THE refugee crisis that landed on Europe’s doorstep and so forcefully garnered the word’s attention with that heart-wrenching photo has taken a back seat to recent dramatics in Canberra. But Australia’s response to the crisis in Syria is the Turnbull Government’s maiden test of foreign policy.
The first strikes by Australian fighter planes against Daesh were carried out last week, only hours before Malcolm Turnbull became Prime Minister.
Military historians will judge whether it was a wise strategy to commit Australian Air Force jets to Syria. As a humanitarian agency with a century-long history of helping children impacted by war, our experience tells us it won’t help solve the conflict, which began long before most people had ever heard of Islamic State.
But Australia has started the raids and as they continue, it must uphold its obligation to protect children and other civilians.
This year alone, nine schools supported by Save the Children in Syria have been hit by air strikes. Last year, a Save the Children-supported school in Syria was impacted by air strikes 21 times. Barrel bombs dropped from aircraft have landed in playgrounds and classrooms, putting children in the path of lethal shrapnel and exploding ordnance. They have forced entire schools to shut down.
Australia must ensure the weapons it drops don’t inadvertently add to that suffering.
But regardless of how many bombs Australia drops, this crisis can only be solved by a political solution. And the people of Syria are crying out for one.
Now the Turnbull Government must prioritise working with other members of the international community to broker peace in Syria. It’s the only long-term solution that will see civilians protected and the momentum of extremist groups halted. Until then, we must embrace humanity rather than our military muscle.
The Abbott government’s pledge to resettle 12,000 Syrian and Iraqi refugees was a generous downpayment of Australian compassion, as was its pledge to give $44 million in humanitarian funding to support those affected by the Syria and Iraq crises.
But we can and must do more. There is no end in sight to the Syrian conflict, so Australia must increase its ongoing annual intake of refugees to 30,000 and not just for Syrians and Iraqis but refugees from all countries.
Globally, more than 60 million people have been forced from their homes because of conflict. It is the greatest movement of humanity since World War II and Australia must play a greater role in permanently resettling those who are most vulnerable.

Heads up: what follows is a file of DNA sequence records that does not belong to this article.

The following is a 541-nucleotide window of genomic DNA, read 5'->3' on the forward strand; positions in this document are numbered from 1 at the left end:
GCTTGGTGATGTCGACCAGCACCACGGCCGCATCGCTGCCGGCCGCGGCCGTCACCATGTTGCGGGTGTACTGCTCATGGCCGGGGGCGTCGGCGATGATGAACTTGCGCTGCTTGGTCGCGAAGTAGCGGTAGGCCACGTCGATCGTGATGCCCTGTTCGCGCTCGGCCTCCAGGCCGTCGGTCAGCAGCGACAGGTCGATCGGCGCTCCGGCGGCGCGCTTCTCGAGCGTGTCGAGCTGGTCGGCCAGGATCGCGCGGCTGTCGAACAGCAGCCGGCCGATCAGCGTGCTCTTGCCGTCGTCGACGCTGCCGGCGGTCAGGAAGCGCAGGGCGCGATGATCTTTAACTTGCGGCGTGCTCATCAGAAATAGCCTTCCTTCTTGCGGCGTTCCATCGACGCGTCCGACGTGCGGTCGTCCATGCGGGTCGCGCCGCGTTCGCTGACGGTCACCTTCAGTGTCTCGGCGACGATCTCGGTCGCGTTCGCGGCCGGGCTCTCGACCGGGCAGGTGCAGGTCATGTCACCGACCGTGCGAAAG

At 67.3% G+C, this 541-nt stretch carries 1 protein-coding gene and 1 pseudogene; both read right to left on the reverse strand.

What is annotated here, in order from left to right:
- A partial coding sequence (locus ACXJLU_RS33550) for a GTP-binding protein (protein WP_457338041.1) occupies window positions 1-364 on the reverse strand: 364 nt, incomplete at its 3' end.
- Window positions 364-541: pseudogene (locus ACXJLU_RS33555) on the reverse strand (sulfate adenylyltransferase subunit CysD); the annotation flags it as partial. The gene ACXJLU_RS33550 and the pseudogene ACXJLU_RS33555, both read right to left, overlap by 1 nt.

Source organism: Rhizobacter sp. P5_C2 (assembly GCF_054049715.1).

Likewise, Australia’s funding pledge to the Syrian refugee crisis sounds generous, and it is. But in order for Australia to contribute its fair share to the UN’s Syria appeal, still only a third funded, we need to give about $100 million more in 2015.
The benefits of playing our part on aid are twofold: not only does it save lives by providing things like food, education and clean drinking water; it helps improve regional stability, which serves Australia’s national interest.
Public pressure amplified by a compassionate and persuasive Australian media played a commendable role galvanising support for Syrian refugees. We must not let this outpouring of Australian generosity falter.
In 4½ years of Syrian bloodshed, more than 250,000 people have been killed and entire villages have been wiped out. Almost a quarter of the country’s schools have been destroyed or used as shelters. A staggering 12 million Syrians are in need of humanitarian assistance right now, almost half of them children.
In the case of Lebanon, where I live, a quarter of the country’s current population are Syrian refugees — equivalent to Australia taking in an extra eight million people, or the combined populations of Melbourne, Brisbane and Perth. Lebanon hosts more refugees per capita than any other country. In the 18 months I have lived there, I see more and more children begging on the street or going without adequate food, medical assistance, education, or even a roof over their heads.
I’ve also seen the heartbreaking loss of hope for too many Syrians, most of whom want nothing more than to return to their homes and to live without fear or destitution.
Meanwhile, Syria, once a drawcard for travellers in the Middle East with its ancient sites and winding bazaars, is barely a skerrick of its former self.
If the world fails to capitalise on support for refugees and make serious commitments to find lasting peace, an entire generation of Syrian children will also be lost to horror, violence, and despair.
The Turnbull Government has an important role and must go beyond the humanitarian commitments to Syria made by the Abbott government in its final weeks. There is no end in sight to this conflict, not yet, and so Australia must be more committed and generous than ever before. We can and we must do more.
SARAH IRELAND, FROM BRISBANE, IS SAVE THE CHILDREN’S HUMANITARIAN ADVISER BASED IN BEIRUT
Source: Herald Sun
Ryan Fritz started The Advocate in 2014 to provide not-for-profits and charities another media platform to tell their worthwhile hard news stories and opinion pieces effortlessly. In 2020, Ryan formed a team of volunteer journalists to help spread even more high-quality stories from the third sector. He also has over 10 years experience as a media and communications professional for not-for-profits and charities and currently works at Redkite, a childhood cancer charity.